As the saying goes: it never rains but it pours. Never had the truth of the statement struck me as keenly as the dismal slog between Kitano-Temangu and Kinkaku-ji.
I’m quite sure a Heian poet would have beautifully detailed the way droplets rolled over the delicate plum blossom petals, romantically captured the hazy grey mist darkening the gnarled bark, somehow conjured up the resolute nature of these precursors of spring – the forgotten predecessors of the more popular cherries. Undoubtedly, there would have been some underlying moral message about endurance or… something, something noble.
But my shallow, physical self was only fixated on the freezing clammy grip I had on my failing umbrella. I lost an inch or two of height as I hunkered my head down vulture style. Everywhere tourists defied reality, banishing grimaces and hurling off ugly cheap ponchos – posing, posturing, pretending for holiday photos. I refused not only in disgust at the sheer vanity but also because I think it might have been physically impossible to prise the umbrella from my hand.
As the standard unconscientious mob of selfie-takers surged and pushed thoughtlessly ahead, a bubble of space opened up ahead of me and I was able to take in the famed Golden Pavilion. Firstly, I was quick to note that this wasn’t the Golden Pavilion – it is in fact a replica made in the 50s. (remarkably common for Japan, in small print you’ll see most historical sites have the grand age of 40 or so years…). Secondly, it was yellow.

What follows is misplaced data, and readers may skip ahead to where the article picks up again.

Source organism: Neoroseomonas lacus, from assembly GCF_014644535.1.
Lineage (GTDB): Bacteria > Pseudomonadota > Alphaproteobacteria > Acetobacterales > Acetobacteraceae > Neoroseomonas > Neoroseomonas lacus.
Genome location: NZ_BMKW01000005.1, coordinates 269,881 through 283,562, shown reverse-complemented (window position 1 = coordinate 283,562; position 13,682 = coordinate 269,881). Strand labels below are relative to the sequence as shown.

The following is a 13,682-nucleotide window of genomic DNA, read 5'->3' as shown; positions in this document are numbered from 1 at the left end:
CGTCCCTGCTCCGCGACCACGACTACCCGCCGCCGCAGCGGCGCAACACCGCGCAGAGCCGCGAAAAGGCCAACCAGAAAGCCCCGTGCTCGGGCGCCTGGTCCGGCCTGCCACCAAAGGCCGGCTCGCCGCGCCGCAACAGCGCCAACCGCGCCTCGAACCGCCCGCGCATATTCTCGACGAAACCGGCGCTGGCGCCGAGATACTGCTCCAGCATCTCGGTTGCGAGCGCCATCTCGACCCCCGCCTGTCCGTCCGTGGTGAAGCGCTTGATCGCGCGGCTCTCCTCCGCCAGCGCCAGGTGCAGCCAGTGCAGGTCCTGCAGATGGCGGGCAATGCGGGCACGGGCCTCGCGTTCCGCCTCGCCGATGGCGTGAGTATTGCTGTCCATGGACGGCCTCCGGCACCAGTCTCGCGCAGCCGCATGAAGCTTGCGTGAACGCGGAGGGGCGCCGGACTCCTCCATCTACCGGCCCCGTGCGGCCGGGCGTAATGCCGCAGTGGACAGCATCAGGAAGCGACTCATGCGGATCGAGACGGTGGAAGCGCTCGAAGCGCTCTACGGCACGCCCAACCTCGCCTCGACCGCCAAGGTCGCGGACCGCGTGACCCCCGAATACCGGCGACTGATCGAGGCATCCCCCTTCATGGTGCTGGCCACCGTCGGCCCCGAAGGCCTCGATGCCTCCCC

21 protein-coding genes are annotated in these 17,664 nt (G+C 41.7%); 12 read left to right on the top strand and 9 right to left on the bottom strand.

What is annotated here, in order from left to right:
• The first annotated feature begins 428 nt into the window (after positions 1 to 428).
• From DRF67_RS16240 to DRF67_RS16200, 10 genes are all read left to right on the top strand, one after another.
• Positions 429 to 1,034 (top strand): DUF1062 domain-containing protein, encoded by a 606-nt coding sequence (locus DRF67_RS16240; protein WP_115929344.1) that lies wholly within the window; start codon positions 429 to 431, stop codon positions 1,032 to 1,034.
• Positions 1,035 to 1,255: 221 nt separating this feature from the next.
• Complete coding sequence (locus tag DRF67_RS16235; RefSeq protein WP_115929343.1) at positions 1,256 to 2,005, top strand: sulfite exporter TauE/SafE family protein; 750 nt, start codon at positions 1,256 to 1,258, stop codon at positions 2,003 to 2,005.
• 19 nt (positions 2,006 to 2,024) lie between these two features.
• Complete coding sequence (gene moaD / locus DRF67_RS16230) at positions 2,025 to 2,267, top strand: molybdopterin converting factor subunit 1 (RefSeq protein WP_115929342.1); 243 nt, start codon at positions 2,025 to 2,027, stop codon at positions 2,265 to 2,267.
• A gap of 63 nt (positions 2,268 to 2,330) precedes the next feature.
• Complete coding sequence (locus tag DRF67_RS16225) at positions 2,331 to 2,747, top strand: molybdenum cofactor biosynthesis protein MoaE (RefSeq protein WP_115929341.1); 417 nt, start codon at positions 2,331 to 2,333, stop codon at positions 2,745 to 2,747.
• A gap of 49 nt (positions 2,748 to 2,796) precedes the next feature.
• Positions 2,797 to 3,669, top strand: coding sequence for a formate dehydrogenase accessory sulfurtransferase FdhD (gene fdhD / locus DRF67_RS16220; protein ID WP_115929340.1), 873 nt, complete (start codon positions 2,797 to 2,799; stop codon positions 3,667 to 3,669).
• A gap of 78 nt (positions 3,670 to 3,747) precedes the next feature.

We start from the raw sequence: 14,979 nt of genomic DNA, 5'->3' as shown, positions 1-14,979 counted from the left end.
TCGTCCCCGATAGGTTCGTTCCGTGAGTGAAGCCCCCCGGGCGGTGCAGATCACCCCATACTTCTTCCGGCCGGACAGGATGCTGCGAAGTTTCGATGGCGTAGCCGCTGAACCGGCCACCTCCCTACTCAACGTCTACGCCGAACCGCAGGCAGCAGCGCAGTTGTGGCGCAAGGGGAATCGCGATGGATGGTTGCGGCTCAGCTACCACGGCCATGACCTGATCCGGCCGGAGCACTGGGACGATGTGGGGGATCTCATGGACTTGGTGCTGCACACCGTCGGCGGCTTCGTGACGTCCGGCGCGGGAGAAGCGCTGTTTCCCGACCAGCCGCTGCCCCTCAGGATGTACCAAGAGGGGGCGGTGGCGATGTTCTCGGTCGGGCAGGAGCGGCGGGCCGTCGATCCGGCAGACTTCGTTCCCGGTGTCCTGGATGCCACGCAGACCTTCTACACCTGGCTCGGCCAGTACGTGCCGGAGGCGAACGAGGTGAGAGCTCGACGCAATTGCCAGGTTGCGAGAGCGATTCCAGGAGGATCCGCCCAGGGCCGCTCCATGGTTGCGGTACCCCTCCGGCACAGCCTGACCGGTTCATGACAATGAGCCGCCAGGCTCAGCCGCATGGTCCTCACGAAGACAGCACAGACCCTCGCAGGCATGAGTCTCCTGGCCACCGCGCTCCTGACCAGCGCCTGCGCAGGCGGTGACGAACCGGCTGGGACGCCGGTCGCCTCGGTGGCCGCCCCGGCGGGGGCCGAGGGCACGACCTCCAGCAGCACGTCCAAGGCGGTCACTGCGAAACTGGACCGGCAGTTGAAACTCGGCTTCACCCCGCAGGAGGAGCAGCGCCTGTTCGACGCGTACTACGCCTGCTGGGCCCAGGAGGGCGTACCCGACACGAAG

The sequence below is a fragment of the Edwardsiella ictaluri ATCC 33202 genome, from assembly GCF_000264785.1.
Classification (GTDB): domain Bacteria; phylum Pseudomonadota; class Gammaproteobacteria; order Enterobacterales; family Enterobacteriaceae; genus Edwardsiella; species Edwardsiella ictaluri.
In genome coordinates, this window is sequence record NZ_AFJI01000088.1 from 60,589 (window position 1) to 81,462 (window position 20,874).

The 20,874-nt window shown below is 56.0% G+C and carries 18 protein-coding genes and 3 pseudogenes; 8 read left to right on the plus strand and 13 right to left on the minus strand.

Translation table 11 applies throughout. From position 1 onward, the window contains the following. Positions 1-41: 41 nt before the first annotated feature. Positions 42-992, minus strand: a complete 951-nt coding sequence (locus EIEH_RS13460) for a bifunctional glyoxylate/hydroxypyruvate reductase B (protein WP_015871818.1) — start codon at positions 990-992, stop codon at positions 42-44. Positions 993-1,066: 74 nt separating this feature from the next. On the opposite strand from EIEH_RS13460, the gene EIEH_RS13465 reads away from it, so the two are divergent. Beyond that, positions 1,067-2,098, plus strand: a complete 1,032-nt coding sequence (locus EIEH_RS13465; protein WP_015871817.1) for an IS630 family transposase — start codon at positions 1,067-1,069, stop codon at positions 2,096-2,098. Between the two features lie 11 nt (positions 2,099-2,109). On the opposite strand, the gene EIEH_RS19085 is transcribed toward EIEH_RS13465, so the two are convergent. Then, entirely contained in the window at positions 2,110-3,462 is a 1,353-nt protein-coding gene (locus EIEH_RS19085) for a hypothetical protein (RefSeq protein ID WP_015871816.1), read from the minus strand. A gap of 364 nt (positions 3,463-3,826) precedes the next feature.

An astute reader will gauge I was at my limit. My long-suffering partner seemed to have noticed I was too. He put an arm around my shoulders, gave me a gentle squeeze of reassurance.
‘It’s yellow’ – I declared. Although this was perfectly obvious. Yellow, yellow, yellow. It was raining, it was cold, and this gold was definitely a yellow.
He pursed his lips for a moment, or maybe I’m remembering it wrong and he said that actually he thought it did look gold and impressive. But my thoughts were already lurching on. Not only was it raining and cold and yellow but there were these vain idiots milling around, obsessed and blinded by creating their own self-centered self-propaganda, but in fact I was worse for being bitter. And not only bitter, but ugly and small-minded and with no future plans and no money and…
I either blacked out in my monologue of misery or instead the shroud of it became so dense that I simply became numb to anything but the endless negative listing.
I blinked and we were sat in a tea house, our shoes were off and forming neat little puddles by the sliding doors. A gas heater crackled pleasantly, casting a synthetic orange tinge. A kimono’d attendant pressed a hot matcha into my hand and motioned that I should eat the sweet wagashi before drinking. Kinkaku-ji was still in view across the lake, impassive.
‘Things always seem worse when you’re cold and hungry’ he ventured, blowing off the steam from the matcha and defying orders by taking a sip – sweet untouched.
I nodded. I had to concede I embodied a Snickers advert. As I gripped the cup, my blue tinged finger nails began to fade back to the palest of pinks – probably that of the predictable sakura, not the admirable stark hue of the plum.